This occured over a year ago. And as far as I am aware the property is still sitting on the banks books.

The government complains about the “lack of housing” as a cause of the problem, yet they sit back and let the banks hold large amounts of the potential housing stock.

It should be illegal for foreclosed housing to have a reserve price.

While the banks keep hold of properties at reserve prices nobody will pay they can keep generating fictitous bonuses on "profits" instead of writing down losses.

False accounting and fraud aided and abetted by our corrupt government.

This is widespread in the States, bankers are simply holding on to property which have either been repossessed or where the debtor has walked away. The fraud is, that rather than selling at the true market value they are reporting that original price that was paid, in say 2006 as the current value on the balance sheets, when clearly it is not.

I suspect that this practice is also occurring in the U.K

Why do we bother working?

Share this post


Link to post
Share on other sites

The case I looked at a couple of years ago, I downloaded the deeds, which showed the property had been transacted at an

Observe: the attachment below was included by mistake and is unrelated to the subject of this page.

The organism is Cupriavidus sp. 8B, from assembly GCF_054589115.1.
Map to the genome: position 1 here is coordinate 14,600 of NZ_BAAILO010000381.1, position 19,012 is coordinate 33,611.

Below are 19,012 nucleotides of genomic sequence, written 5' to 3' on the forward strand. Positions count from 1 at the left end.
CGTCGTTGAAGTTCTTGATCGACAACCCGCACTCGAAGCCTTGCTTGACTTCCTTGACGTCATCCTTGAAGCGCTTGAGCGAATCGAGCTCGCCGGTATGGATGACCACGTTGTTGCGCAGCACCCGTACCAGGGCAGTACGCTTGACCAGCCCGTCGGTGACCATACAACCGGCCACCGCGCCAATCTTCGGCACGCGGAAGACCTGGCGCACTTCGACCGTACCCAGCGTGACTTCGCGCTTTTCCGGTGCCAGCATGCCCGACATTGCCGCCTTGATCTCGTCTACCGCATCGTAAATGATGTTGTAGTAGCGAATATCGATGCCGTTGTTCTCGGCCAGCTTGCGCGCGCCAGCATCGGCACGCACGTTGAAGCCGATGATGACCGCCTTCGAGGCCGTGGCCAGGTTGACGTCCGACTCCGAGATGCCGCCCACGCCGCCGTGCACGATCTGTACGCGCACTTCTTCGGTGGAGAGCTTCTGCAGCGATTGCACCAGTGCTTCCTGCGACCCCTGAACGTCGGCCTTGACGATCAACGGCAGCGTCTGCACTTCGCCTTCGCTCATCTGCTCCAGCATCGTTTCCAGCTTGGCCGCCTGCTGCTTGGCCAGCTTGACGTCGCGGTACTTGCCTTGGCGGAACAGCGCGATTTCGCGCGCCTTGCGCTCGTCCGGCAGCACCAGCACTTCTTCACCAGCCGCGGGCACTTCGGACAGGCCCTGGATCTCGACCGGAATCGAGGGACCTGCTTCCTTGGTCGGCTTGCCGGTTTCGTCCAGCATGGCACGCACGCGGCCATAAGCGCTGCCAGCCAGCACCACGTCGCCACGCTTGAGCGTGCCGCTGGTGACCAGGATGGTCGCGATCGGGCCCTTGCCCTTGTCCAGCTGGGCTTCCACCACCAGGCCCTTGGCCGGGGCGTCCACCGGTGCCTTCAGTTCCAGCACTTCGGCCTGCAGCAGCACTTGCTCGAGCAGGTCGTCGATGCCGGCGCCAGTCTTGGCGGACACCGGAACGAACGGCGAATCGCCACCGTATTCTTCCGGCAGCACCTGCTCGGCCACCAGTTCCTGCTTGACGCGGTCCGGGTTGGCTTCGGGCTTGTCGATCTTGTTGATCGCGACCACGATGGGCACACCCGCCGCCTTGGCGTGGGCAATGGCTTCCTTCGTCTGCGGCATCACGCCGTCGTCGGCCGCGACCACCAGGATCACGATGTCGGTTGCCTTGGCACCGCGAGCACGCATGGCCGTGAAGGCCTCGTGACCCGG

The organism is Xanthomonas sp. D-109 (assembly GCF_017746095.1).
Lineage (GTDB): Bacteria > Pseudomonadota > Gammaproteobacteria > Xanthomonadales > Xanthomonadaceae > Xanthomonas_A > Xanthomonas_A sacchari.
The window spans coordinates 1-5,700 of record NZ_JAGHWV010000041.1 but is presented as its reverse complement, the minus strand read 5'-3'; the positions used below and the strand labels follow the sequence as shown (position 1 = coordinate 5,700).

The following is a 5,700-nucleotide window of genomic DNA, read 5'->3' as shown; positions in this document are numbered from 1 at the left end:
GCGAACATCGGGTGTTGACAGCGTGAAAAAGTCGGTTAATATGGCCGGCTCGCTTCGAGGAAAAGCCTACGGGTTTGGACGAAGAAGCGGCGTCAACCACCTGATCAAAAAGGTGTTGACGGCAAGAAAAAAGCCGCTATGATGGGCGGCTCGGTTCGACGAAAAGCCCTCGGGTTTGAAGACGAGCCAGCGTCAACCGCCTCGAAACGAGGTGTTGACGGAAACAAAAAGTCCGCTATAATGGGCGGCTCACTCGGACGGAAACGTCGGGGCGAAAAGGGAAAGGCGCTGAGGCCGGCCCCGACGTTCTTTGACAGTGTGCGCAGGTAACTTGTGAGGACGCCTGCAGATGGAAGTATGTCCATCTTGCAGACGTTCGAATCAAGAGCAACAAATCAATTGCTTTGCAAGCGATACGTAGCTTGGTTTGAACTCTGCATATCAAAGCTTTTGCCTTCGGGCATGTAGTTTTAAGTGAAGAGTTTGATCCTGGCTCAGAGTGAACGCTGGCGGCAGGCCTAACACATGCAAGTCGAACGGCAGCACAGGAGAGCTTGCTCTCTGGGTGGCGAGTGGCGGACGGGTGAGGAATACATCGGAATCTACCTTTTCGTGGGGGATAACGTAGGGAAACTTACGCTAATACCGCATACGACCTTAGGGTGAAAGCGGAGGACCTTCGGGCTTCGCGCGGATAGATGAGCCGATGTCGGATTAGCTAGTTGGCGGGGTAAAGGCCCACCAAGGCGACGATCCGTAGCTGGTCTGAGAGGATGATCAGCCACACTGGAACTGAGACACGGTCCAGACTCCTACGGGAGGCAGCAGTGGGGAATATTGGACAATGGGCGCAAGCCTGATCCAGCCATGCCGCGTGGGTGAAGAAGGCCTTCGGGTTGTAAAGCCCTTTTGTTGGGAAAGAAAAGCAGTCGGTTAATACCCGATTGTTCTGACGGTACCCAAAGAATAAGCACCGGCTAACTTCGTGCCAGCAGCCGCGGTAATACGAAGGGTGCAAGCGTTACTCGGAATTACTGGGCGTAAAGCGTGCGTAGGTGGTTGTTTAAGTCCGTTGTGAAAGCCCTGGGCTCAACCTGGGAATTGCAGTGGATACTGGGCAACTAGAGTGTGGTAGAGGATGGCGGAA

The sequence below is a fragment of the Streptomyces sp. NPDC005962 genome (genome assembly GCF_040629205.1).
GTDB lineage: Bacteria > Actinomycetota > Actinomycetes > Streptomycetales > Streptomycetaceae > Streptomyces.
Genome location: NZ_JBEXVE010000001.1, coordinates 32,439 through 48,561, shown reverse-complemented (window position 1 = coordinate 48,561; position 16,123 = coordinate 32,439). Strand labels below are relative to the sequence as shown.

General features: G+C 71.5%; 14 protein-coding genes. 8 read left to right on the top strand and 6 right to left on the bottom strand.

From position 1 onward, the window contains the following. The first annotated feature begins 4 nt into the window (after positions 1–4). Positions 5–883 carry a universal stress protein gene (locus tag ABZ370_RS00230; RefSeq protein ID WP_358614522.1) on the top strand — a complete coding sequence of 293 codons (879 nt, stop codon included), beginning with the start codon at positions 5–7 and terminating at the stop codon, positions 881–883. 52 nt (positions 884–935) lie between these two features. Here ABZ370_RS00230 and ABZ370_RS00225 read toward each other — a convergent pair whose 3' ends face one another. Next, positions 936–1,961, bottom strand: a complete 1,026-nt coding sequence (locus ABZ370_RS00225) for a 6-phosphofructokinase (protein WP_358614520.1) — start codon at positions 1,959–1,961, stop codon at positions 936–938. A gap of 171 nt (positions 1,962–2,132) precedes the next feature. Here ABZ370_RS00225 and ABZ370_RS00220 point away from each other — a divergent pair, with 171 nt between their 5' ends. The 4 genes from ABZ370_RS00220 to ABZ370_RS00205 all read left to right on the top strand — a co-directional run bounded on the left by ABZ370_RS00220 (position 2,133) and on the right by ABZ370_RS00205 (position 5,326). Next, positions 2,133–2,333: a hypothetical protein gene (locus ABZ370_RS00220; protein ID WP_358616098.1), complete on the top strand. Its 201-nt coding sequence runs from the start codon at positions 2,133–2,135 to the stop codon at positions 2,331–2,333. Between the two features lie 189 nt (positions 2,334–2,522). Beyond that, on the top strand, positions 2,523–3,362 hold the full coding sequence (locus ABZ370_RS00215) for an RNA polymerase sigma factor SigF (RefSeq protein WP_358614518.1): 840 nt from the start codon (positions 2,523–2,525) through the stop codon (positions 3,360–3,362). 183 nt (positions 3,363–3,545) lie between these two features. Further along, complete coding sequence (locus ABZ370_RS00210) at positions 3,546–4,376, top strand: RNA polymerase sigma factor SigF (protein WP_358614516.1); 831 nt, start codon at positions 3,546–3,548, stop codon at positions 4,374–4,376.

artificially inflated value between the shell and the individual being repossessed, artificially inflated I assume so

the bank doesn't have to mark it to market and realise a bad debt on their balance sheet. Very enron-esque, not sure how

they manage to account for the shell without breaking accounting rules, as obviously they have to lend money to the shell

so that it can buy it off the repossessee for above-market value.

Would be very interesting to talk to somebody who's been offered this sort of deal by a bank.

they dont lend money to the shell...they buy shares.

Share this post


Link to post
Share on other sites

So what can we do about all this then, as a collective group? I doubt Dominic Littlewood will take it up, but as banks are mostly taxpayer owned (and we are that taxpayer) surely we have a right to have some say about this?

Share this post